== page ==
doorway, his fair-tinted visage darkened by a faint scowl.
"I got him to the patient. He examined him, and said he might be alive, but feared the last spark was going out. He dared not venture on friction. We must be wary.
"Well, we tried this stimulant and that, till at last we got a sigh out of the patient; and I shall not forget the scream of joy at that sigh, which made the room ring, and thrilled us all.
"By-and-by I was so fortunate as to suggest letting a small stream of water fall from a height on his head and face. We managed that, and by-and-by were rewarded with a sneeze.
"I think a sneeze must revivify the brain wonderfully, for he made rapid progress, and then we tried friction, and he got well very quick. Indeed, as he had nothing the matter with him, except being dead, he got ridiculously well, and began paying us fulsome compliments, the doctor and me.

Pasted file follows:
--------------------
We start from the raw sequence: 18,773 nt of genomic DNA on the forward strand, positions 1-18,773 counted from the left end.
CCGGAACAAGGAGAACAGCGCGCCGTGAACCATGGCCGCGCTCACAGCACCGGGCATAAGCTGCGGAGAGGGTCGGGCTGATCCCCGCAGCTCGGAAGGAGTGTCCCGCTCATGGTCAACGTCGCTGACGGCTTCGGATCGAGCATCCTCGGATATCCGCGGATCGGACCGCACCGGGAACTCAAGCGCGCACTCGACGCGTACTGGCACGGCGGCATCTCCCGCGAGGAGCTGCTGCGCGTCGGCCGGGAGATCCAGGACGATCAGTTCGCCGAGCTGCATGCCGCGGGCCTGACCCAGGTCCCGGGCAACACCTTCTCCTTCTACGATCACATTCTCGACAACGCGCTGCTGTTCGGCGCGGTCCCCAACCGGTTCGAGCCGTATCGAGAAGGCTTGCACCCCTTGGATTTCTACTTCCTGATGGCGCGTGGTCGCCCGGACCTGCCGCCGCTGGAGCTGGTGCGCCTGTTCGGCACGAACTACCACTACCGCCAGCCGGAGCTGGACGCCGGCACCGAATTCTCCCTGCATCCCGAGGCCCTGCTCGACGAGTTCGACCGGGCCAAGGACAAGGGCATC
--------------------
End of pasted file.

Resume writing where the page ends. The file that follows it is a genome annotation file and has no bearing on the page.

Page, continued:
"So then we handed him to his joyful wife.
"They talk of crying for joy, as if it was done every day. I never saw it but once, and she was the woman. She made a curious gurgle; but it was very pretty. I was glad to have seen it, and very proud to be the cause.
The next day that pair left. He was English and so many good-natured strangers called on him that he fled swiftly, and did not even bid me good-by. However, I was told they both inquired for me, and were sorry I was out when they went."
"How good of them!" said Vizard, turning red.